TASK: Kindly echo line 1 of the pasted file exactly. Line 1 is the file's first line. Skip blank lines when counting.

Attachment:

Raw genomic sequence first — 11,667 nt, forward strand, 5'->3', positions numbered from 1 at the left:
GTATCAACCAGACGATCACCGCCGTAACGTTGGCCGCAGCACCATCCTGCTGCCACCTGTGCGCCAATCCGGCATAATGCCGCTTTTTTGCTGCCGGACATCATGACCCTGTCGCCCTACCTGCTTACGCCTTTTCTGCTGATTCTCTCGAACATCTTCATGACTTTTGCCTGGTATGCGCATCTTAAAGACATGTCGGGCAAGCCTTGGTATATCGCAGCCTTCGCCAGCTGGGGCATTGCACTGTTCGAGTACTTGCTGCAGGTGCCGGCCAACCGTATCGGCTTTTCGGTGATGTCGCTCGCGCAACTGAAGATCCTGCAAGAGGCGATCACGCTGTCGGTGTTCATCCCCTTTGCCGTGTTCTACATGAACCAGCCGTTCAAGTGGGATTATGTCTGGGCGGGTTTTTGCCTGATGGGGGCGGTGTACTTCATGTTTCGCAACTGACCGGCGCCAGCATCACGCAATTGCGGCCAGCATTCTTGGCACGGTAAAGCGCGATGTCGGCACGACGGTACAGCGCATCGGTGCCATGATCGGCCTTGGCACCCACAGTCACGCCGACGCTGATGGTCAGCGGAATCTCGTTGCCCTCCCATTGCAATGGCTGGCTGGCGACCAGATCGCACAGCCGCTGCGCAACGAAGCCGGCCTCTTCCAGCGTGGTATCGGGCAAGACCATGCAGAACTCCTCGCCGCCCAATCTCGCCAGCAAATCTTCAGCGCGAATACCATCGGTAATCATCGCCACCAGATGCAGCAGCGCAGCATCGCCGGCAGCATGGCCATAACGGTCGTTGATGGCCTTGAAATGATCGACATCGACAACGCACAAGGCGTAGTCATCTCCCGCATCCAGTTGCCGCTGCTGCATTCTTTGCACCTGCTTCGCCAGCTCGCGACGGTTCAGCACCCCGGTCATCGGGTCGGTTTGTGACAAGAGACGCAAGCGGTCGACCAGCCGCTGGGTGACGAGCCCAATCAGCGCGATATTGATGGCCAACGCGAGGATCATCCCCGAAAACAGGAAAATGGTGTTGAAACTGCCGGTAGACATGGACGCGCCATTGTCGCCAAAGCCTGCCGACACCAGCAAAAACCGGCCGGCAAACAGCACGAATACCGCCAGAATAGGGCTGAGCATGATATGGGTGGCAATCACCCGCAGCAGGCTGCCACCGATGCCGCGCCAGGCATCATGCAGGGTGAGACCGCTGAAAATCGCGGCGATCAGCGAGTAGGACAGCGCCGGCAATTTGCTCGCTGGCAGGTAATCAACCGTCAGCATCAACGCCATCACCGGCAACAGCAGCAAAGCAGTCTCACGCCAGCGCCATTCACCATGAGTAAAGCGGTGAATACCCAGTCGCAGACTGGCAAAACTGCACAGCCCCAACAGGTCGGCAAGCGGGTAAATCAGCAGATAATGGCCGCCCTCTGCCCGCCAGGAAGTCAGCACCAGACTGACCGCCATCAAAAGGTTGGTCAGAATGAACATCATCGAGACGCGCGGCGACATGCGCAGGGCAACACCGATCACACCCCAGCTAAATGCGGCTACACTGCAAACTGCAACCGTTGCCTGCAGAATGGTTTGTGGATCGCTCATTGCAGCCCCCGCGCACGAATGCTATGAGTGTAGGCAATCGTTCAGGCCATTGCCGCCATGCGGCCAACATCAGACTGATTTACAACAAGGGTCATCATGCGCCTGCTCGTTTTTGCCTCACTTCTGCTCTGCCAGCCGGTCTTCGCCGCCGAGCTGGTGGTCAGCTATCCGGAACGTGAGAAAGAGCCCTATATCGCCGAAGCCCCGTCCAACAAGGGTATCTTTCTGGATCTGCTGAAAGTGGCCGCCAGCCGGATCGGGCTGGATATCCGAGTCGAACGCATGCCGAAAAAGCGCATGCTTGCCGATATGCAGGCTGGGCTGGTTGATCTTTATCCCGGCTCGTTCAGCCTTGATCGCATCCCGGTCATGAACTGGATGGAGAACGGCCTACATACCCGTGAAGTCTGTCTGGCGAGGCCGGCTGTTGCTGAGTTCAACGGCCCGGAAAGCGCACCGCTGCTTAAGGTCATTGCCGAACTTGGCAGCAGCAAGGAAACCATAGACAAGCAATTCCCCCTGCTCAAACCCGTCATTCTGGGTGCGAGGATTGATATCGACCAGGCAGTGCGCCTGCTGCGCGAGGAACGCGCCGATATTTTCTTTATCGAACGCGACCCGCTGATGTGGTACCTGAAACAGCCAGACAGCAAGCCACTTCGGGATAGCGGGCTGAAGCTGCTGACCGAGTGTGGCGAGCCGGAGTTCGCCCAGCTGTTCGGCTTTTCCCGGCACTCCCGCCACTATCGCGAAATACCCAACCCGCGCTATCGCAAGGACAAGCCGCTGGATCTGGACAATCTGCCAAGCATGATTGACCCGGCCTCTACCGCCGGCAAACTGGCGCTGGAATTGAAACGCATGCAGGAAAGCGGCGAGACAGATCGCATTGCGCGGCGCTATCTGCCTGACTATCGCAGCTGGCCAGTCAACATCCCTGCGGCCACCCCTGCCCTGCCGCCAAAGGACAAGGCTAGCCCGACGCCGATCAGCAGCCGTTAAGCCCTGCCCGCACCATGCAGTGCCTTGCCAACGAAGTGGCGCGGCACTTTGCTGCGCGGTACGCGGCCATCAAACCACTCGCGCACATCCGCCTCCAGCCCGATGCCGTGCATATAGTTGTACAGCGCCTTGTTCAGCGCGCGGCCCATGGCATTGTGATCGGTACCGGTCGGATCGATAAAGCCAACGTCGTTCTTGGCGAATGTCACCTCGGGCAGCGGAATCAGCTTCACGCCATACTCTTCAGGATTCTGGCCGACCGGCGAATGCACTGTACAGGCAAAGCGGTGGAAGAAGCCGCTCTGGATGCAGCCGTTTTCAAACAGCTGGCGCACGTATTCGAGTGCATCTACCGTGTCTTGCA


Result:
Raw genomic sequence first — 11,667 nt, forward strand, 5'->3', positions numbered from 1 at the left: